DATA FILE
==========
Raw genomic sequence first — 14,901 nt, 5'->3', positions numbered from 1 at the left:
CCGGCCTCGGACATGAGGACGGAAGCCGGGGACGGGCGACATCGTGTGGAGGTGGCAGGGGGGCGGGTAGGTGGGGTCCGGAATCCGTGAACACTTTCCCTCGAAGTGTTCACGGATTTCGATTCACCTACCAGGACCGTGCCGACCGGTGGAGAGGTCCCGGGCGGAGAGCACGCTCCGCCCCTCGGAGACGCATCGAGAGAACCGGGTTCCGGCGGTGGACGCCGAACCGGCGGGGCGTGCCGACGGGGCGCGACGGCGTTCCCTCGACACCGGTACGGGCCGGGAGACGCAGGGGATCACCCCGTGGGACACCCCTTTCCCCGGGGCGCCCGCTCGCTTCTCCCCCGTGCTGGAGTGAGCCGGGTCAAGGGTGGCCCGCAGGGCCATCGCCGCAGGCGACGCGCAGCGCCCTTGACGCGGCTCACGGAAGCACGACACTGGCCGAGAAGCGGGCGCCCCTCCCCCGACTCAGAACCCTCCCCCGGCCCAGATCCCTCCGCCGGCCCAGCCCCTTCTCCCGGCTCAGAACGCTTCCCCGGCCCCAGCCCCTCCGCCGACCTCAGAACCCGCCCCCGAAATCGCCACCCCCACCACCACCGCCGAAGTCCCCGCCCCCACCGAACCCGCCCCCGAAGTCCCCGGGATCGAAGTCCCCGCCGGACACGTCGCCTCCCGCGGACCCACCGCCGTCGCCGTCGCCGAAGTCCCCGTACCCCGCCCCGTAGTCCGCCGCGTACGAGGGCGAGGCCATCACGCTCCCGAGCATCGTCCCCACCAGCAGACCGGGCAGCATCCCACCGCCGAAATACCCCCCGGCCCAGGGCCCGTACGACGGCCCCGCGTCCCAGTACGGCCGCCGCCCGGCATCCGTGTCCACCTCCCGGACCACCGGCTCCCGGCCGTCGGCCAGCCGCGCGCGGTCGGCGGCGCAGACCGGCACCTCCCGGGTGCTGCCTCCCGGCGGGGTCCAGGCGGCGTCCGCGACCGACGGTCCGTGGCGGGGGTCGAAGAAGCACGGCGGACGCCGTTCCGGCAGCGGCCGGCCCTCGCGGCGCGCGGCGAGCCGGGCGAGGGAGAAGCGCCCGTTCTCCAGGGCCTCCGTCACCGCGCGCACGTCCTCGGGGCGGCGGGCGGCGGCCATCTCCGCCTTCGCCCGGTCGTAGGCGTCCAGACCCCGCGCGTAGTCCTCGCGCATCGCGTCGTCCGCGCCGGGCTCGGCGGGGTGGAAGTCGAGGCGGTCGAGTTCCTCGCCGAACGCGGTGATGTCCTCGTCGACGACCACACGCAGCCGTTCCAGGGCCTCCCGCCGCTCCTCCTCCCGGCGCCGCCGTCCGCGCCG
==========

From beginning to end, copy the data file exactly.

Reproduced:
Raw genomic sequence first — 14,901 nt, 5'->3', positions numbered from 1 at the left:
CCGGCCTCGGACATGAGGACGGAAGCCGGGGACGGGCGACATCGTGTGGAGGTGGCAGGGGGGCGGGTAGGTGGGGTCCGGAATCCGTGAACACTTTCCCTCGAAGTGTTCACGGATTTCGATTCACCTACCAGGACCGTGCCGACCGGTGGAGAGGTCCCGGGCGGAGAGCACGCTCCGCCCCTCGGAGACGCATCGAGAGAACCGGGTTCCGGCGGTGGACGCCGAACCGGCGGGGCGTGCCGACGGGGCGCGACGGCGTTCCCTCGACACCGGTACGGGCCGGGAGACGCAGGGGATCACCCCGTGGGACACCCCTTTCCCCGGGGCGCCCGCTCGCTTCTCCCCCGTGCTGGAGTGAGCCGGGTCAAGGGTGGCCCGCAGGGCCATCGCCGCAGGCGACGCGCAGCGCCCTTGACGCGGCTCACGGAAGCACGACACTGGCCGAGAAGCGGGCGCCCCTCCCCCGACTCAGAACCCTCCCCCGGCCCAGATCCCTCCGCCGGCCCAGCCCCTTCTCCCGGCTCAGAACGCTTCCCCGGCCCCAGCCCCTCCGCCGACCTCAGAACCCGCCCCCGAAATCGCCACCCCCACCACCACCGCCGAAGTCCCCGCCCCCACCGAACCCGCCCCCGAAGTCCCCGGGATCGAAGTCCCCGCCGGACACGTCGCCTCCCGCGGACCCACCGCCGTCGCCGTCGCCGAAGTCCCCGTACCCCGCCCCGTAGTCCGCCGCGTACGAGGGCGAGGCCATCACGCTCCCGAGCATCGTCCCCACCAGCAGACCGGGCAGCATCCCACCGCCGAAATACCCCCCGGCCCAGGGCCCGTACGACGGCCCCGCGTCCCAGTACGGCCGCCGCCCGGCATCCGTGTCCACCTCCCGGACCACCGGCTCCCGGCCGTCGGCCAGCCGCGCGCGGTCGGCGGCGCAGACCGGCACCTCCCGGGTGCTGCCTCCCGGCGGGGTCCAGGCGGCGTCCGCGACCGACGGTCCGTGGCGGGGGTCGAAGAAGCACGGCGGACGCCGTTCCGGCAGCGGCCGGCCCTCGCGGCGCGCGGCGAGCCGGGCGAGGGAGAAGCGCCCGTTCTCCAGGGCCTCCGTCACCGCGCGCACGTCCTCGGGGCGGCGGGCGGCGGCCATCTCCGCCTTCGCCCGGTCGTAGGCGTCCAGACCCCGCGCGTAGTCCTCGCGCATCGCGTCGTCCGCGCCGGGCTCGGCGGGGTGGAAGTCGAGGCGGTCGAGTTCCTCGCCGAACGCGGTGATGTCCTCGTCGACGACCACACGCAGCCGTTCCAGGGCCTCCCGCCGCTCCTCCTCCCGGCGCCGCCGTCCGCGCCG